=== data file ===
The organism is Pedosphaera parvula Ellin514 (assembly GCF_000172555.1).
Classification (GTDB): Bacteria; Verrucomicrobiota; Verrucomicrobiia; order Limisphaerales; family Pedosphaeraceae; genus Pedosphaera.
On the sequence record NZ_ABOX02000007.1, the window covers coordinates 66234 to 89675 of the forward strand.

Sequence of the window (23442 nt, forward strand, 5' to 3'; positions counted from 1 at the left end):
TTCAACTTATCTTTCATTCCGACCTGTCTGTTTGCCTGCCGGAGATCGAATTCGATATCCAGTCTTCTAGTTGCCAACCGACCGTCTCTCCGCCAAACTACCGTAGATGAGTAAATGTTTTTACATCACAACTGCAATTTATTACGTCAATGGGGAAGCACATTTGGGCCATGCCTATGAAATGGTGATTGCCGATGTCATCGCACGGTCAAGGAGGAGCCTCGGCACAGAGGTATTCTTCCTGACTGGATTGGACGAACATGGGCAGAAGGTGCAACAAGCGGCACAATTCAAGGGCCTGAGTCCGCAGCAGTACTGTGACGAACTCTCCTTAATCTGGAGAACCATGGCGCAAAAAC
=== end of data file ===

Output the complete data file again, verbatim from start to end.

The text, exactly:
The organism is Pedosphaera parvula Ellin514 (assembly GCF_000172555.1).
Classification (GTDB): Bacteria; Verrucomicrobiota; Verrucomicrobiia; order Limisphaerales; family Pedosphaeraceae; genus Pedosphaera.
On the sequence record NZ_ABOX02000007.1, the window covers coordinates 66234 to 89675 of the forward strand.

Sequence of the window (23442 nt, forward strand, 5' to 3'; positions counted from 1 at the left end):
TTCAACTTATCTTTCATTCCGACCTGTCTGTTTGCCTGCCGGAGATCGAATTCGATATCCAGTCTTCTAGTTGCCAACCGACCGTCTCTCCGCCAAACTACCGTAGATGAGTAAATGTTTTTACATCACAACTGCAATTTATTACGTCAATGGGGAAGCACATTTGGGCCATGCCTATGAAATGGTGATTGCCGATGTCATCGCACGGTCAAGGAGGAGCCTCGGCACAGAGGTATTCTTCCTGACTGGATTGGACGAACATGGGCAGAAGGTGCAACAAGCGGCACAATTCAAGGGCCTGAGTCCGCAGCAGTACTGTGACGAACTCTCCTTAATCTGGAGAACCATGGCGCAAAAAC